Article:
Here we see that lightning is God’s arrows, for they appear to shoot from heaven to earth with great flashes. The thunder is God’s voice. Arrows are also children, as we see in Psalm 127:3-5,
3 Behold, children are a gift of the Lord; the fruit of the womb is a reward. 4 Like arrows in the hand of a warrior, so are the children of one’s youth. 5 How blessed is the man whose quiver is full of them; they shall not be ashamed when they speak with their enemies in the gate.
Children are like arrows, and flashes of lightning are God’s arrows. Therefore, Barak, or “lightning,” represents the sons of God.
Deborah was a judge and a prophetess. We read in Judges 4:4, 5,
4 Now Deborah, a prophetess, the wife of Lappidoth, was judging Israel at that time. 5 And she used to sit under the palm tree of Deborah between Ramah and Bethel in the hill country of Ephraim; and the sons of Israel came up to her for judgment.
Deborah’s husband was Lappidoth, which is a plural word meaning “torches, lamps, or lightnings.” He appears to suggest a support role that parallels her professional relationship with Barak, “lightning.”
The “palm tree of Deborah,” where she judged disputes, was her open-air court room. A palm tree represents authority, a symbol that is derived from the feast of Tabernacles, for they are in the list of trees whose branches were used to build booths at the time of the feast (Lev. 23:40). Hence, she exercised authority as a judge and a prophetess.
Deborah was the one who first received the word of the Lord that it was time to throw off the yoke of Jabin and to set Israel free from that captivity. Judges 4:6 says,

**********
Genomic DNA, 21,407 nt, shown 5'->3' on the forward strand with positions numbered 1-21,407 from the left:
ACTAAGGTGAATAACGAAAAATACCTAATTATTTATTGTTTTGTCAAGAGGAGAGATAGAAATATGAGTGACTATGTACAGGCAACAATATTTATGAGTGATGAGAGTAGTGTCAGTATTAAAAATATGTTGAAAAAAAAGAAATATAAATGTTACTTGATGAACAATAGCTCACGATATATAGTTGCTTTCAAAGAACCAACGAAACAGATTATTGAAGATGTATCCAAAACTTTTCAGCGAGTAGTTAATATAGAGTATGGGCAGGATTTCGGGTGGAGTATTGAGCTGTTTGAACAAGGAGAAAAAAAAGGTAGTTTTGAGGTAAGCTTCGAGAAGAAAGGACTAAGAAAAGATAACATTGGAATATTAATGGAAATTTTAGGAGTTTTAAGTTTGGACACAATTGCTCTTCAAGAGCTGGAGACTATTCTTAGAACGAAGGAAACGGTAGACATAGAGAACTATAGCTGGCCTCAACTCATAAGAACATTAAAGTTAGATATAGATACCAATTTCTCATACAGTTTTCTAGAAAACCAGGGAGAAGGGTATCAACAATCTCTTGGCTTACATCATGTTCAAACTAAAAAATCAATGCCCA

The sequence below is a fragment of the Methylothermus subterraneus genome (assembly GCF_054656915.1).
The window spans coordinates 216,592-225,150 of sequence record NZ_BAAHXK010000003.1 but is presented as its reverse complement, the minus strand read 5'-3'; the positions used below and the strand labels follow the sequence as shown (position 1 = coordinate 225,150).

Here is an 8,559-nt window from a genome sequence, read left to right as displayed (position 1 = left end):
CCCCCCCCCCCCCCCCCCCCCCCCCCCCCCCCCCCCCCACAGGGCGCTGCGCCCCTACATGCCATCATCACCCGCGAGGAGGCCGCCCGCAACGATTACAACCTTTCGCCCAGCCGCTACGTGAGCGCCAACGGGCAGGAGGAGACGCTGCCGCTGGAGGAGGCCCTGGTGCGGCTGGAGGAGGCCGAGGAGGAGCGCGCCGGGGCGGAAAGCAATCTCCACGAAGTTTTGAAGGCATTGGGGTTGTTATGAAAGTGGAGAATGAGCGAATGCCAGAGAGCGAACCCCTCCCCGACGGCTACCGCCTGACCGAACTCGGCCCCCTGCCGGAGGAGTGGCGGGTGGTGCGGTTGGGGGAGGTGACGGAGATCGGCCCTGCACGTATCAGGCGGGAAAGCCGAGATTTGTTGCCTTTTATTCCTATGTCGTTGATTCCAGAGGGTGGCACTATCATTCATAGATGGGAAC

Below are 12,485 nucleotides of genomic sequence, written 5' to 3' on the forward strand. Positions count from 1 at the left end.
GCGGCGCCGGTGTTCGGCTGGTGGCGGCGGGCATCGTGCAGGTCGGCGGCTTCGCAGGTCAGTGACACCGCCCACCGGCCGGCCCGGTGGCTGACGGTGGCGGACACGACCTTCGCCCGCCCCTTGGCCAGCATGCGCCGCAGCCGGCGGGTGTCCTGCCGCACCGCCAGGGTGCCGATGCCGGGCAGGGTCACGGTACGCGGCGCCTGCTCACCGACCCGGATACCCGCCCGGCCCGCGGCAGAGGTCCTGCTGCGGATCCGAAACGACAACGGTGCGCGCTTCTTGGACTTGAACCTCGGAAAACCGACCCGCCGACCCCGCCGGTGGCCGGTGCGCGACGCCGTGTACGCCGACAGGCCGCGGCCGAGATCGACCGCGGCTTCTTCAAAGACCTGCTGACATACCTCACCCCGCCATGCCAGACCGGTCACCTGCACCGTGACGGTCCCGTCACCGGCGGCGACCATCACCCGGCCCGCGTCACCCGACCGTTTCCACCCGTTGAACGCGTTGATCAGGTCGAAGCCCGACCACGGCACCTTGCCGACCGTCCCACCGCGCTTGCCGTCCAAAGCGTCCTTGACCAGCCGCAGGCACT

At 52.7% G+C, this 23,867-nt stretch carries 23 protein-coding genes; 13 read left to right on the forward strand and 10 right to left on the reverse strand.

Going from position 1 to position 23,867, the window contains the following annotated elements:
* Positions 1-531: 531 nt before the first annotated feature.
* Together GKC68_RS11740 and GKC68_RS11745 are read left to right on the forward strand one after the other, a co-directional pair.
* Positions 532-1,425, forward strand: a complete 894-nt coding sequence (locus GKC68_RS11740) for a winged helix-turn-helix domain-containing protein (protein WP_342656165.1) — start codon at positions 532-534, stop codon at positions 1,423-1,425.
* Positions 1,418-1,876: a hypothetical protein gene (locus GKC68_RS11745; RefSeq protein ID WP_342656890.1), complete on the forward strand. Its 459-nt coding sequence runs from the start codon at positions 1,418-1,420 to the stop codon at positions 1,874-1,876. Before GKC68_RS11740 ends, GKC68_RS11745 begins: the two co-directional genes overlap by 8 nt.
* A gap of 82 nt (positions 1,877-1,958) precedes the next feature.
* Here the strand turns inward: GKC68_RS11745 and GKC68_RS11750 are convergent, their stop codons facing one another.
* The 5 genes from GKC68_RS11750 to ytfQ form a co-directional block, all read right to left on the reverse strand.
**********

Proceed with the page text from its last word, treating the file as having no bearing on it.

6 Now she sent and summoned Barak, the son of Abinoam from Kedesh-naphtali, and said to him, “Behold the Lord, the God of Israel, has commanded, ‘Go and march to Mount Tabor, and take with you ten thousand men from the sons of Naphtali and from the sons of Zebulun’.”
She understood by revelation that Israel’s sentence was to serve for twenty years. When that time ended, she sent for Barak and instructed him of his calling to deliver Israel. Nothing is said this time about Israel repenting prior to their deliverance, but this is implied. Barak responded in Judges 4:8, 9,
8 Then Barak said to her, “If you go with me, then I will go; but if you will not go with me, I will not go.” 9 And she said, “I will surely go with you; nevertheless, the honor shall not be yours on the journey that you are about to take, for the Lord will sell Sisera into the hands of a woman.” Then Deborah arose and went with Barak to Kedesh.
This established a partnership between Deborah and Barak, linking them together in this deliverance ministry. Though some have taken Deborah’s response as a rebuke upon Barak for not doing his manly duty, it actually draws our attention to the importance of the feminine role in our deliverance from the merchant bankers of Mystery Babylon today. This builds upon the overall revelation of the Judges’ names and the marriage principle established in the earlier story of Ehud, whose name means “united.”